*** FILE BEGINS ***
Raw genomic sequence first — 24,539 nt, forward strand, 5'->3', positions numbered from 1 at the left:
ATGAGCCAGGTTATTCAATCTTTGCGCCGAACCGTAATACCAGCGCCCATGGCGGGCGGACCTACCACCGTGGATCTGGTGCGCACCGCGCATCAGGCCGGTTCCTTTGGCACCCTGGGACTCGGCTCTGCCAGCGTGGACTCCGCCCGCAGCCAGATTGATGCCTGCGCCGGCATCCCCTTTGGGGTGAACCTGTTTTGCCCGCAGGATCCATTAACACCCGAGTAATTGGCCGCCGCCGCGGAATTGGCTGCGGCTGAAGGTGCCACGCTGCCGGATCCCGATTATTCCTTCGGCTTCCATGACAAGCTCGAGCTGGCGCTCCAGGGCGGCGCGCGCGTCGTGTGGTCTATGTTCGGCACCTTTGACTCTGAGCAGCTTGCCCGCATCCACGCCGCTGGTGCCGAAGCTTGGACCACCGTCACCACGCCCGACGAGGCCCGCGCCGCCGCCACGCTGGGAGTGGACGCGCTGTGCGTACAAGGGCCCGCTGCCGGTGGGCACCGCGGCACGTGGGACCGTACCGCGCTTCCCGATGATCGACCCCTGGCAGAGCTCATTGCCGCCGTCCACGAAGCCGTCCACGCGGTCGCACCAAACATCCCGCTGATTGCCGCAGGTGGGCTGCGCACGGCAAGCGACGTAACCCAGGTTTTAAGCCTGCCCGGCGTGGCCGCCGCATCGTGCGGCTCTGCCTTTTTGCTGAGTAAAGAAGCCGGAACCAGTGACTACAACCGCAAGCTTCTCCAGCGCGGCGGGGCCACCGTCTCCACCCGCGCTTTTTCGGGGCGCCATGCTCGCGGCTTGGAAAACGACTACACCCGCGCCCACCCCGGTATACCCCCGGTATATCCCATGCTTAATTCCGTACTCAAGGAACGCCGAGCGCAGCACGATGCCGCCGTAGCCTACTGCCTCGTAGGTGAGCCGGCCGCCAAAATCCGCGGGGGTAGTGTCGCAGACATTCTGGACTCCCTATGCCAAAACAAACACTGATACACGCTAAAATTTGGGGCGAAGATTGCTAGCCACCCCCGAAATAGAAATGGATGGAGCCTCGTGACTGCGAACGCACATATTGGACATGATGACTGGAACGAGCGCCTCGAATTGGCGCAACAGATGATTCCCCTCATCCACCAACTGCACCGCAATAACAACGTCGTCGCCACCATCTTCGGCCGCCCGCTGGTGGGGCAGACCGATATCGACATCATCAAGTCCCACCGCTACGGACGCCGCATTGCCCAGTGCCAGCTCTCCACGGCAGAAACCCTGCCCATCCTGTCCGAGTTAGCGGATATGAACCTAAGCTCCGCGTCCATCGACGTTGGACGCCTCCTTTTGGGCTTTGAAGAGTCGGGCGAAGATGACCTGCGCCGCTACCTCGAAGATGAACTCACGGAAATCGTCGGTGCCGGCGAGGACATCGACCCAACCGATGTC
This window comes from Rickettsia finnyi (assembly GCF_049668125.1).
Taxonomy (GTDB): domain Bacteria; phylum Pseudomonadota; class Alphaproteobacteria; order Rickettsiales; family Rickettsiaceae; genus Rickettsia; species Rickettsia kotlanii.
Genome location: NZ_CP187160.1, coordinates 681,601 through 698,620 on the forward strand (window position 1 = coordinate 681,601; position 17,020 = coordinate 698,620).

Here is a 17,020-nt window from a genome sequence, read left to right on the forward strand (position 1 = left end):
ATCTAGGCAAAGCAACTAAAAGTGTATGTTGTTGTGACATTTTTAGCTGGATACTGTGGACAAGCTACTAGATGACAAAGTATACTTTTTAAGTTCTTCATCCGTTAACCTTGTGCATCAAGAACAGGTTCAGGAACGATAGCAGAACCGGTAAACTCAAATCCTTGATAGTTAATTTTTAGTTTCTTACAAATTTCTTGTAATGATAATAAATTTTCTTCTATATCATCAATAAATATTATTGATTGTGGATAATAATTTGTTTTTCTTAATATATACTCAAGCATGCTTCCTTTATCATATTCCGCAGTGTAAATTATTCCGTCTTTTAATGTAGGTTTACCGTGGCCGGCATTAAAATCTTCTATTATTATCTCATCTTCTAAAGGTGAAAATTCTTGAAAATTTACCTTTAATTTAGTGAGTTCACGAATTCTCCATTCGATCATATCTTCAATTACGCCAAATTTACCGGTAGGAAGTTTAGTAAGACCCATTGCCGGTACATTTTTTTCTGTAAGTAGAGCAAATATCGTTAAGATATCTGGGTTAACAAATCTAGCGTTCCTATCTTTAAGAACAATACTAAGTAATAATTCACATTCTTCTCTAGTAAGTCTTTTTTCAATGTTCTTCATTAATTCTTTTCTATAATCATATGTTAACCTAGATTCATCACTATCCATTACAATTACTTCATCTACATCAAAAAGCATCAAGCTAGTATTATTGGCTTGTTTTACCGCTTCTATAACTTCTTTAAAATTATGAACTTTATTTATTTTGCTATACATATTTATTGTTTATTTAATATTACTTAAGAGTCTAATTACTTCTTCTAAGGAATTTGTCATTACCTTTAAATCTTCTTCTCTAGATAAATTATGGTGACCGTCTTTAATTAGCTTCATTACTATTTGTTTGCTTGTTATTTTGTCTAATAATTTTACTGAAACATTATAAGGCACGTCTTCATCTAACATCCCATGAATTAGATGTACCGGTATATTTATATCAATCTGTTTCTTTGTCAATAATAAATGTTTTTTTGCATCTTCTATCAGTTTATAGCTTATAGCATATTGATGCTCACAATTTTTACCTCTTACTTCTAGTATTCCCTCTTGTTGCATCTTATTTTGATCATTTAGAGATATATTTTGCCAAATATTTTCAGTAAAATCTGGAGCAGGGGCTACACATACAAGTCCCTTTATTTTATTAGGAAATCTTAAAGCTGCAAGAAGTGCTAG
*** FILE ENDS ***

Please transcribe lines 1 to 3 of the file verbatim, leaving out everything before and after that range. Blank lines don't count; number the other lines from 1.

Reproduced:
Raw genomic sequence first — 24,539 nt, forward strand, 5'->3', positions numbered from 1 at the left:
ATGAGCCAGGTTATTCAATCTTTGCGCCGAACCGTAATACCAGCGCCCATGGCGGGCGGACCTACCACCGTGGATCTGGTGCGCACCGCGCATCAGGCCGGTTCCTTTGGCACCCTGGGACTCGGCTCTGCCAGCGTGGACTCCGCCCGCAGCCAGATTGATGCCTGCGCCGGCATCCCCTTTGGGGTGAACCTGTTTTGCCCGCAGGATCCATTAACACCCGAGTAATTGGCCGCCGCCGCGGAATTGGCTGCGGCTGAAGGTGCCACGCTGCCGGATCCCGATTATTCCTTCGGCTTCCATGACAAGCTCGAGCTGGCGCTCCAGGGCGGCGCGCGCGTCGTGTGGTCTATGTTCGGCACCTTTGACTCTGAGCAGCTTGCCCGCATCCACGCCGCTGGTGCCGAAGCTTGGACCACCGTCACCACGCCCGACGAGGCCCGCGCCGCCGCCACGCTGGGAGTGGACGCGCTGTGCGTACAAGGGCCCGCTGCCGGTGGGCACCGCGGCACGTGGGACCGTACCGCGCTTCCCGATGATCGACCCCTGGCAGAGCTCATTGCCGCCGTCCACGAAGCCGTCCACGCGGTCGCACCAAACATCCCGCTGATTGCCGCAGGTGGGCTGCGCACGGCAAGCGACGTAACCCAGGTTTTAAGCCTGCCCGGCGTGGCCGCCGCATCGTGCGGCTCTGCCTTTTTGCTGAGTAAAGAAGCCGGAACCAGTGACTACAACCGCAAGCTTCTCCAGCGCGGCGGGGCCACCGTCTCCACCCGCGCTTTTTCGGGGCGCCATGCTCGCGGCTTGGAAAACGACTACACCCGCGCCCACCCCGGTATACCCCCGGTATATCCCATGCTTAATTCCGTACTCAAGGAACGCCGAGCGCAGCACGATGCCGCCGTAGCCTACTGCCTCGTAGGTGAGCCGGCCGCCAAAATCCGCGGGGGTAGTGTCGCAGACATTCTGGACTCCCTATGCCAAAACAAACACTGATACACGCTAAAATTTGGGGCGAAGATTGCTAGCCACCCCCGAAATAGAAATGGATGGAGCCTCGTGACTGCGAACGCACATATTGGACATGATGACTGGAACGAGCGCCTCGAATTGGCGCAACAGATGATTCCCCTCATCCACCAACTGCACCGCAATAACAACGTCGTCGCCACCATCTTCGGCCGCCCGCTGGTGGGGCAGACCGATATCGACATCATCAAGTCCCACCGCTACGGACGCCGCATTGCCCAGTGCCAGCTCTCCACGGCAGAAACCCTGCCCATCCTGTCCGAGTTAGCGGATATGAACCTAAGCTCCGCGTCCATCGACGTTGGACGCCTCCTTTTGGGCTTTGAAGAGTCGGGCGAAGATGACCTGCGCCGCTACCTCGAAGATGAACTCACGGAAATCGTCGGTGCCGGCGAGGACATCGACCCAACCGATGTC
This window comes from Rickettsia finnyi (assembly GCF_049668125.1).